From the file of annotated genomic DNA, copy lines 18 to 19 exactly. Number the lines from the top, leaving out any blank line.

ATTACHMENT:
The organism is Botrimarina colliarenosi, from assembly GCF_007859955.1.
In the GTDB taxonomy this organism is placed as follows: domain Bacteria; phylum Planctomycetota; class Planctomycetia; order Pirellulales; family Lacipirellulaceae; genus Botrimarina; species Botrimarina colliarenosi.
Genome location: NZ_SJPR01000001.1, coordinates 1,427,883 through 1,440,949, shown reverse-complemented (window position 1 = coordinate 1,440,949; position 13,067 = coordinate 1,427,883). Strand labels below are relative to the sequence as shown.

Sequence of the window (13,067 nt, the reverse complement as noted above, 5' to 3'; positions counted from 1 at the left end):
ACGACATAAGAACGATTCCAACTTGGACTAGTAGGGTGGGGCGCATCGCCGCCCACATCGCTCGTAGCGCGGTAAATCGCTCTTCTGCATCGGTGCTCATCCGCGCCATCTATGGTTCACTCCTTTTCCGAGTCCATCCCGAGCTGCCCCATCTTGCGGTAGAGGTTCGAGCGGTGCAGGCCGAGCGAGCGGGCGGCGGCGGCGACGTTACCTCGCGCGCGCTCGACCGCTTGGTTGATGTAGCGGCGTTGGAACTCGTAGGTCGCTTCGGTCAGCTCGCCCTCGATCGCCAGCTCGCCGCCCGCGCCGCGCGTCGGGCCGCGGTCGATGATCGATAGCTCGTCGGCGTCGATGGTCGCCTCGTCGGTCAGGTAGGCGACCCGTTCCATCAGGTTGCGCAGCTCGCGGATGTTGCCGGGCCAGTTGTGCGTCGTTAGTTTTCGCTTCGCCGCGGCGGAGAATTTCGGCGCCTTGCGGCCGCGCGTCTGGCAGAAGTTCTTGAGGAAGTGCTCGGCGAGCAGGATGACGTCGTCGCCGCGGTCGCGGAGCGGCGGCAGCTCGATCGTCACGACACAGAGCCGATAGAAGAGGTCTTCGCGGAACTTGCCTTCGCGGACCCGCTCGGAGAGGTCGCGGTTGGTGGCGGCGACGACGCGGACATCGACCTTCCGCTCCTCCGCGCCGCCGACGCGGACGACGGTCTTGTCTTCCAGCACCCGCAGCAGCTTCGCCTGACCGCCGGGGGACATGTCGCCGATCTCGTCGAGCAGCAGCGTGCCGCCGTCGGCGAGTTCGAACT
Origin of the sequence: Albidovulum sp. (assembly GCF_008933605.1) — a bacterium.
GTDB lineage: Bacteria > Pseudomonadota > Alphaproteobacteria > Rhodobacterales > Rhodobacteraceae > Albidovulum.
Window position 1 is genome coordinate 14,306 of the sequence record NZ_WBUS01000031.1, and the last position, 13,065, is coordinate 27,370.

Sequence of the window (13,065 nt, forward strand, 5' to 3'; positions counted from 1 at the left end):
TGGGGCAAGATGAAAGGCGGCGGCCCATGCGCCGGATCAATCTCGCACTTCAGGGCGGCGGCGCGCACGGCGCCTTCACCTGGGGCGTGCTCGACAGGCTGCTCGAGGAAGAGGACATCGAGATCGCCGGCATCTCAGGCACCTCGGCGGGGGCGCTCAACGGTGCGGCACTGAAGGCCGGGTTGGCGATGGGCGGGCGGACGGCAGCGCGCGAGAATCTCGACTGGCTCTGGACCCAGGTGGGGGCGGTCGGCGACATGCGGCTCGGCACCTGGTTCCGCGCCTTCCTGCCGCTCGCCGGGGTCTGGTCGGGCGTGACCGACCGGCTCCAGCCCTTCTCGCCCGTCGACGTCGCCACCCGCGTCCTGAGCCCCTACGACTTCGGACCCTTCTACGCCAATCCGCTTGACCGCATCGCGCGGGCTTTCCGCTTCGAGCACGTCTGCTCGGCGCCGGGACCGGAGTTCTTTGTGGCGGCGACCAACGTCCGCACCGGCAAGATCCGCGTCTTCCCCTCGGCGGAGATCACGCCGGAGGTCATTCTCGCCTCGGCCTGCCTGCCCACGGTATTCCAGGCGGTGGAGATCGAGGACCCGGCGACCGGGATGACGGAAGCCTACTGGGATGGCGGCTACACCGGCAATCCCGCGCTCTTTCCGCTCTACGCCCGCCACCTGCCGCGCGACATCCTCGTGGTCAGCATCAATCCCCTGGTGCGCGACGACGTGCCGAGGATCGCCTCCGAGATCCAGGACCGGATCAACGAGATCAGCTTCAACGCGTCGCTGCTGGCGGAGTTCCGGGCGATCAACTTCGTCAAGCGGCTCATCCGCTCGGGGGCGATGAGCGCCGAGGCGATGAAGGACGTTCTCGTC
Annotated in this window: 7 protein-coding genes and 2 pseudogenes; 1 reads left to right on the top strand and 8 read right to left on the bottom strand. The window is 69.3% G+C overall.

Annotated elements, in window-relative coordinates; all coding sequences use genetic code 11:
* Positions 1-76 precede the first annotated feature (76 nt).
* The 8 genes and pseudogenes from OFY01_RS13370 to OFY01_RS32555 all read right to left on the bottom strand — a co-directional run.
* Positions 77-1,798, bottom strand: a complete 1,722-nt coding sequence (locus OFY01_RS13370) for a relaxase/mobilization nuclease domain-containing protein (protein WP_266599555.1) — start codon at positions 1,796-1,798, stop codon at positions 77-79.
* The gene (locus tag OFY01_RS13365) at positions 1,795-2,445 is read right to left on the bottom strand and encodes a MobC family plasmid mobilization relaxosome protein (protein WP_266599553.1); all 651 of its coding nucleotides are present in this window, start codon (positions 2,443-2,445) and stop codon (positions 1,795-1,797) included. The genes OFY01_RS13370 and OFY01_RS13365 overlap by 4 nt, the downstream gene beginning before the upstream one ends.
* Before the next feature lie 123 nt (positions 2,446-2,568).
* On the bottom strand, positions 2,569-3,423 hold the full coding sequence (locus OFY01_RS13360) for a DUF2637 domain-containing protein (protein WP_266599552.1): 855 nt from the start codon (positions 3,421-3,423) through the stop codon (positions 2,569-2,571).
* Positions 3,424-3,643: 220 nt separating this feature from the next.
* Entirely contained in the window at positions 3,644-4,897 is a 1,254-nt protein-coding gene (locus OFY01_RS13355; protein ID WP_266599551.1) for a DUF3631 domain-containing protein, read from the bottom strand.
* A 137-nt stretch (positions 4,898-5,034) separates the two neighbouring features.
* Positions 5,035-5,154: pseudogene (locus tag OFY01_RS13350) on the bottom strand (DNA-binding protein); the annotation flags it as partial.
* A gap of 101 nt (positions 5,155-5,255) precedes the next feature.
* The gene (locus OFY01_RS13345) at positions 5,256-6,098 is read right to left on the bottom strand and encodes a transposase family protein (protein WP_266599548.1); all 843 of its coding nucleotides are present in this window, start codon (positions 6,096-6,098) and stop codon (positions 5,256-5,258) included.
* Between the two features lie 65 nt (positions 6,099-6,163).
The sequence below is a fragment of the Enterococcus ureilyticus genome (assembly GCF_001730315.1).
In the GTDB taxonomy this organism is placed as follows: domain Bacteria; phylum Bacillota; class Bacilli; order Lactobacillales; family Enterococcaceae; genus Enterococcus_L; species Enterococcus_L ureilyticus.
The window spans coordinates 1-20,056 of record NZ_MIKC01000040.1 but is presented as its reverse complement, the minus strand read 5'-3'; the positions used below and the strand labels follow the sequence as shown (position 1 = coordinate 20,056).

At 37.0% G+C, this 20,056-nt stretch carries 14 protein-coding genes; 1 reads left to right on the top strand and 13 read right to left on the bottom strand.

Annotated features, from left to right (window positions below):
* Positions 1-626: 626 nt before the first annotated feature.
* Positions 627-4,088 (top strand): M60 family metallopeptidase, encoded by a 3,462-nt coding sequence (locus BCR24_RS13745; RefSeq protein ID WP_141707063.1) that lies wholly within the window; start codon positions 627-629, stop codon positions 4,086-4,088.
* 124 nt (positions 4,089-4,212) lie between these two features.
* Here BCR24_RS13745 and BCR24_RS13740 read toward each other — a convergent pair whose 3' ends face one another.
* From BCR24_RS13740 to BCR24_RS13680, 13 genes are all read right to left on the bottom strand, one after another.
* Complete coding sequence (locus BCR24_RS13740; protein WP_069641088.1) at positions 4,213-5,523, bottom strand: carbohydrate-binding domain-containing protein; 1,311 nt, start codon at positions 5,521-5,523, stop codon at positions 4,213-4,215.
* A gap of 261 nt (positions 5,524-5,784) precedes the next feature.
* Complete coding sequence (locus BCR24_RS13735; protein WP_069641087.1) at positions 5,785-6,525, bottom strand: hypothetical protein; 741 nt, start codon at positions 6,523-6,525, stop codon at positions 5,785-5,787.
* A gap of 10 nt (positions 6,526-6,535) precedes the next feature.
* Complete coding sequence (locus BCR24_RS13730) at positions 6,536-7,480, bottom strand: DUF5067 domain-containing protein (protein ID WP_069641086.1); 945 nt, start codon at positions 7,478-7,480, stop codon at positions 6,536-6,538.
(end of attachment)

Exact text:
* On the bottom strand, positions 2,569-3,423 hold the full coding sequence (locus OFY01_RS13360) for a DUF2637 domain-containing protein (protein WP_266599552.1): 855 nt from the start codon (positions 3,421-3,423) through the stop codon (positions 2,569-2,571).
* Positions 3,424-3,643: 220 nt separating this feature from the next.